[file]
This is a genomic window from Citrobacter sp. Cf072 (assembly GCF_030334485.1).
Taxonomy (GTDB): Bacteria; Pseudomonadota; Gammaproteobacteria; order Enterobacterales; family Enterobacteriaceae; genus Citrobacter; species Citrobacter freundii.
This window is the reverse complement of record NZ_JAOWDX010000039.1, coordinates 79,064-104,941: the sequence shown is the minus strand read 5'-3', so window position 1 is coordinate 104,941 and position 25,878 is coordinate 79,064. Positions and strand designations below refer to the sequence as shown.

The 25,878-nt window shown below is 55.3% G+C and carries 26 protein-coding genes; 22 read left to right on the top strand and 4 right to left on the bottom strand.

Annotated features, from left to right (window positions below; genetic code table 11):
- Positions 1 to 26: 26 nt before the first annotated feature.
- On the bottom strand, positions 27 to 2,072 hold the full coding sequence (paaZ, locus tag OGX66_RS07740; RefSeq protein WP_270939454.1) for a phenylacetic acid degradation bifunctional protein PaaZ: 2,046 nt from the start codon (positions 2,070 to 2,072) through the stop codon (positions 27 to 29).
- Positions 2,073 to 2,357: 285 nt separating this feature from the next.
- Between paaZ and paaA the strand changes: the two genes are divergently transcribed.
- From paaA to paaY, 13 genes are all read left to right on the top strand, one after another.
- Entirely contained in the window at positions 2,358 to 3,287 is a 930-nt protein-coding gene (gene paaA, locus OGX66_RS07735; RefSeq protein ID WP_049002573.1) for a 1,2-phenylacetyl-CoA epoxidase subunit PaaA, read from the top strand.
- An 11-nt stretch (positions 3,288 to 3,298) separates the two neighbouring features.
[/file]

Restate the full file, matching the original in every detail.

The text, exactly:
This is a genomic window from Citrobacter sp. Cf072 (assembly GCF_030334485.1).
Taxonomy (GTDB): Bacteria; Pseudomonadota; Gammaproteobacteria; order Enterobacterales; family Enterobacteriaceae; genus Citrobacter; species Citrobacter freundii.
This window is the reverse complement of record NZ_JAOWDX010000039.1, coordinates 79,064-104,941: the sequence shown is the minus strand read 5'-3', so window position 1 is coordinate 104,941 and position 25,878 is coordinate 79,064. Positions and strand designations below refer to the sequence as shown.

The 25,878-nt window shown below is 55.3% G+C and carries 26 protein-coding genes; 22 read left to right on the top strand and 4 right to left on the bottom strand.

Annotated features, from left to right (window positions below; genetic code table 11):
- Positions 1 to 26: 26 nt before the first annotated feature.
- On the bottom strand, positions 27 to 2,072 hold the full coding sequence (paaZ, locus tag OGX66_RS07740; RefSeq protein WP_270939454.1) for a phenylacetic acid degradation bifunctional protein PaaZ: 2,046 nt from the start codon (positions 2,070 to 2,072) through the stop codon (positions 27 to 29).
- Positions 2,073 to 2,357: 285 nt separating this feature from the next.
- Between paaZ and paaA the strand changes: the two genes are divergently transcribed.
- From paaA to paaY, 13 genes are all read left to right on the top strand, one after another.
- Entirely contained in the window at positions 2,358 to 3,287 is a 930-nt protein-coding gene (gene paaA, locus OGX66_RS07735; RefSeq protein ID WP_049002573.1) for a 1,2-phenylacetyl-CoA epoxidase subunit PaaA, read from the top strand.
- An 11-nt stretch (positions 3,288 to 3,298) separates the two neighbouring features.